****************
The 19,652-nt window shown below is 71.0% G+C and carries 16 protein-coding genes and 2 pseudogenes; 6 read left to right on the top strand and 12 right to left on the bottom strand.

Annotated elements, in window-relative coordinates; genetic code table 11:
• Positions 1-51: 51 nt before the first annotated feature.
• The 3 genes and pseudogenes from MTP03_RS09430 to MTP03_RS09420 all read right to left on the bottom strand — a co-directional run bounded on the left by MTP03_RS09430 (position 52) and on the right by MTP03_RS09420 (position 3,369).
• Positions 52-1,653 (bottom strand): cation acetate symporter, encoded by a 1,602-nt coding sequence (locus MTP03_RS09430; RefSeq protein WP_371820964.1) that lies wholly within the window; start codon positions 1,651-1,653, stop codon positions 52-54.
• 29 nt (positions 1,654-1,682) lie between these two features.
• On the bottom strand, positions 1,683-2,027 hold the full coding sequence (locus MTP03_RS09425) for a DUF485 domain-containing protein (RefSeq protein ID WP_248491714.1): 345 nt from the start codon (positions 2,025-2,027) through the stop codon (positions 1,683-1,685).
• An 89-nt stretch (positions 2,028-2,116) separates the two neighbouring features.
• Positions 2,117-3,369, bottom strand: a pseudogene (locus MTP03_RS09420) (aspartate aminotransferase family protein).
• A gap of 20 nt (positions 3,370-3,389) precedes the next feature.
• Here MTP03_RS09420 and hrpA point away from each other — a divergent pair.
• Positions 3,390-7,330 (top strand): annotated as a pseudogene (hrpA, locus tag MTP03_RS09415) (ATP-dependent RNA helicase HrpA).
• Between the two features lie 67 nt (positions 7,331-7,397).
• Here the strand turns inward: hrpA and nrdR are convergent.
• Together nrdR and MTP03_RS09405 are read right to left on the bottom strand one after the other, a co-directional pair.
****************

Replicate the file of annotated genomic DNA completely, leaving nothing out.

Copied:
The 19,652-nt window shown below is 71.0% G+C and carries 16 protein-coding genes and 2 pseudogenes; 6 read left to right on the top strand and 12 right to left on the bottom strand.

Annotated elements, in window-relative coordinates; genetic code table 11:
• Positions 1-51: 51 nt before the first annotated feature.
• The 3 genes and pseudogenes from MTP03_RS09430 to MTP03_RS09420 all read right to left on the bottom strand — a co-directional run bounded on the left by MTP03_RS09430 (position 52) and on the right by MTP03_RS09420 (position 3,369).
• Positions 52-1,653 (bottom strand): cation acetate symporter, encoded by a 1,602-nt coding sequence (locus MTP03_RS09430; RefSeq protein WP_371820964.1) that lies wholly within the window; start codon positions 1,651-1,653, stop codon positions 52-54.
• 29 nt (positions 1,654-1,682) lie between these two features.
• On the bottom strand, positions 1,683-2,027 hold the full coding sequence (locus MTP03_RS09425) for a DUF485 domain-containing protein (RefSeq protein ID WP_248491714.1): 345 nt from the start codon (positions 2,025-2,027) through the stop codon (positions 1,683-1,685).
• An 89-nt stretch (positions 2,028-2,116) separates the two neighbouring features.
• Positions 2,117-3,369, bottom strand: a pseudogene (locus MTP03_RS09420) (aspartate aminotransferase family protein).
• A gap of 20 nt (positions 3,370-3,389) precedes the next feature.
• Here MTP03_RS09420 and hrpA point away from each other — a divergent pair.
• Positions 3,390-7,330 (top strand): annotated as a pseudogene (hrpA, locus tag MTP03_RS09415) (ATP-dependent RNA helicase HrpA).
• Between the two features lie 67 nt (positions 7,331-7,397).
• Here the strand turns inward: hrpA and nrdR are convergent.
• Together nrdR and MTP03_RS09405 are read right to left on the bottom strand one after the other, a co-directional pair.